Show simple item record

dc.contributor.advisorNolen, Bradley
dc.contributor.authorRodnick-Smith, Max
dc.date.accessioned2016-10-27T18:55:54Z
dc.date.available2016-10-27T18:55:54Z
dc.date.issued2016-10-27
dc.identifier.urihttp://hdl.handle.net/1794/20545
dc.description.abstractBranched actin networks play an important role in cellular processes ranging from cell motility, endocytosis, and adhesion. The Actin-related protein 2/3 (Arp2/3) complex nucleates actin branches from the sides of existing actin filaments. Arp2/3 complex is highly regulated and requires association with ATP, actin monomers, actin filaments and a class of proteins called nucleation promoting factors (NPFs) to undergo an activating conformational change where the actin-related subunits, Arp2 and Arp3, arrange into a filament-like conformation that templates a new actin branch. While some progress has been made, the individual roles of each of these factors on the activating conformational change is poorly understood. In addition, it is still unclear how Arp2/3 complex is held in its inactive state, which is vital for understanding how activation occurs. In this dissertation, we dissect key interfaces in Arp2/3 complex that are responsible for holding it in an inactive state, and specifically evaluate the roles of ATP and WASP, the canonical NPF, in the activating conformational change of Arp2/3 complex. In chapter II, we investigated the contacts made between the Arp2 and Arp3 subunits in their inactive state, and the role of ATP in stimulating the active conformation. We found that two key interfaces, the αE/αF loop in Arp2 and the C-terminus of Arp3, a conserved extension not present in actin, are vital for holding Arp2/3 complex in its autoinhibited state. Evaluation of the role of ATP demonstrated that binding of ATP is required for the activating conformational change and displaces the Arp3 C-terminus, an important step in destabilization of the inactive state. In chapter III, we investigated the mechanism of WASP-induced conformational changes using an engineered crosslinking assay that only forms crosslinks when Arp2/3 is in its active conformation. We discovered that many WASP-related proteins are capable of stimulating this conformational change through a mechanism that involves displacement of the Arp3 C-terminus. Interestingly, purified Arp2/3 complex crosslinked in the active conformation was hyperactive compared to WASP-mediated activation, demonstrating that WASP activation limits nucleation and that actin monomer delivery is not required for nucleation. This dissertation contains unpublished co-authored material.en_US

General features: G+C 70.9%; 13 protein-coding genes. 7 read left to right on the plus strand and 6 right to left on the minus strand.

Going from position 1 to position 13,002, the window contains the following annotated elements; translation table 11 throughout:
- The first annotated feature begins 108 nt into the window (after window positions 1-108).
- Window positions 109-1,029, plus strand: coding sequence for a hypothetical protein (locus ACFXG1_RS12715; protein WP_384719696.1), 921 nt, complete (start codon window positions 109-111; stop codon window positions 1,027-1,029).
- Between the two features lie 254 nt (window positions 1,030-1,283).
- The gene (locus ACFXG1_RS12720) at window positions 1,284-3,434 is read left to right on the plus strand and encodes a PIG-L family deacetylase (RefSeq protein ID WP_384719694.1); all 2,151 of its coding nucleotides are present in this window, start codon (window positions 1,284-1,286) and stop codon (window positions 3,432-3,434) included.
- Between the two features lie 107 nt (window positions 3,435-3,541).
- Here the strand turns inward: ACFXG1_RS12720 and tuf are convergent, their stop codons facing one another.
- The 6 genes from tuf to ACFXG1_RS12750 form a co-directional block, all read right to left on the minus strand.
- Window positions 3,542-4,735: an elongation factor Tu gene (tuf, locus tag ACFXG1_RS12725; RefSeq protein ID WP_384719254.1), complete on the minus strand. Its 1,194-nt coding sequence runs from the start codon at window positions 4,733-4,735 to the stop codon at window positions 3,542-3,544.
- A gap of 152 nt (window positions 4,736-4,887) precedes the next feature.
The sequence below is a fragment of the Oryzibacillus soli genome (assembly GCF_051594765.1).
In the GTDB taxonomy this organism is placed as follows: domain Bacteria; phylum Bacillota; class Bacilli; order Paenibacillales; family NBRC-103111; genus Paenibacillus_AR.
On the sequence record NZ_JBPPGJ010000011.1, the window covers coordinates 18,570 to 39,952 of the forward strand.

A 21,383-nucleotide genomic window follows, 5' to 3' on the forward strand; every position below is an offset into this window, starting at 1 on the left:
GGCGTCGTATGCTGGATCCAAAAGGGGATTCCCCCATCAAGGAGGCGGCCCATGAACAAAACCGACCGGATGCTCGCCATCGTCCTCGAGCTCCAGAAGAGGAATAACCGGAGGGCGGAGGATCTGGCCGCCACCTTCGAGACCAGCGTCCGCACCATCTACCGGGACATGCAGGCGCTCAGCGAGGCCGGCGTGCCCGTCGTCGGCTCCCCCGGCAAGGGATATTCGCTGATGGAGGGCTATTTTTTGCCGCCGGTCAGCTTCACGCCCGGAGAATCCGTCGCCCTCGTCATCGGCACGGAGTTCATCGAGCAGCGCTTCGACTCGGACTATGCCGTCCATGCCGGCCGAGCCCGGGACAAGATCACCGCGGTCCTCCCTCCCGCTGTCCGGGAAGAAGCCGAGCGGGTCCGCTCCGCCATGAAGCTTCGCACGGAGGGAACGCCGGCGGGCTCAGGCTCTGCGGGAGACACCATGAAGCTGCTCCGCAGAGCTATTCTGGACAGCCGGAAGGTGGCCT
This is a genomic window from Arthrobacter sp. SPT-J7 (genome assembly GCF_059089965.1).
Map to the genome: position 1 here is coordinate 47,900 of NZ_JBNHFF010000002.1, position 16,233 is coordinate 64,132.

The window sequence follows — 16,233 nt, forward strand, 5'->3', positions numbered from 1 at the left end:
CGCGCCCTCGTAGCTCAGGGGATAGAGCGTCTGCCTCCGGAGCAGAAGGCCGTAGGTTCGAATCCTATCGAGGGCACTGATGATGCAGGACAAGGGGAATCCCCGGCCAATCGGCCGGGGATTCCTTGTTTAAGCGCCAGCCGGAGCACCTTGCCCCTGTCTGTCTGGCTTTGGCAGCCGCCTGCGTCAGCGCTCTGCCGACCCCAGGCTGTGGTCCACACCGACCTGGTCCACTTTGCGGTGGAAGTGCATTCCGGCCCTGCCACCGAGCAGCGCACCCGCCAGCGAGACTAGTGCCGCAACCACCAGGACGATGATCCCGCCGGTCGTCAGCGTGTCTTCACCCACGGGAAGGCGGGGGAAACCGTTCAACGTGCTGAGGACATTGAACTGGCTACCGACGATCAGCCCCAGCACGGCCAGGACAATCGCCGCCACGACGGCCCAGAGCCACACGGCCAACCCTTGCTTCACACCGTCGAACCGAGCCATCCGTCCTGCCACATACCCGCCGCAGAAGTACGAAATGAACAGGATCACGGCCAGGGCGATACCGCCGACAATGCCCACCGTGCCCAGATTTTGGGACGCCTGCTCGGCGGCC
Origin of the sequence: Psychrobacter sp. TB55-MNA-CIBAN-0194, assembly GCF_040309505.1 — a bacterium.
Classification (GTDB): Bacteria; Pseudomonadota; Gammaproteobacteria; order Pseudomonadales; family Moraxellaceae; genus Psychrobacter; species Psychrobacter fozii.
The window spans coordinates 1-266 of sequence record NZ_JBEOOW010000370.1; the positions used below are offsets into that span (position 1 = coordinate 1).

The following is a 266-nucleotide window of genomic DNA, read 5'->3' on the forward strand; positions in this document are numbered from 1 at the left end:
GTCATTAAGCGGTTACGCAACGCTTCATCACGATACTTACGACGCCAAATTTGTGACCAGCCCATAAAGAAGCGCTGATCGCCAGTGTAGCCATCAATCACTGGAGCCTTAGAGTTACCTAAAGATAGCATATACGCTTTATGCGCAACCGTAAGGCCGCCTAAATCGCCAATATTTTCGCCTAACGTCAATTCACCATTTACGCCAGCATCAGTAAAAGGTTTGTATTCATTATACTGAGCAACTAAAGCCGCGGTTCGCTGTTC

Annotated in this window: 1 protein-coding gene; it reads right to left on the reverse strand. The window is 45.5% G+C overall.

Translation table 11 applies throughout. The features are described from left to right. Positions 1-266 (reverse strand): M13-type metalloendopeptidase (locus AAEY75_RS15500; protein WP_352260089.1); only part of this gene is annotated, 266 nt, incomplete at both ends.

dc.language.isoen_US
dc.publisherUniversity of Oregon
dc.rightsAll Rights Reserved.
dc.subjectActinen_US
dc.subjectArp2/3en_US
dc.subjectWASPen_US
dc.titleConformational Changes of Arp2/3 Complex in the Branched Actin Nucleation Pathway
dc.typeElectronic Thesis or Dissertation
thesis.degree.namePh.D.
thesis.degree.leveldoctoral
thesis.degree.disciplineDepartment of Chemistry and Biochemistry
thesis.degree.grantorUniversity of Oregon


Files in this item

Thumbnail

This item appears in the following Collection(s)

Show simple item record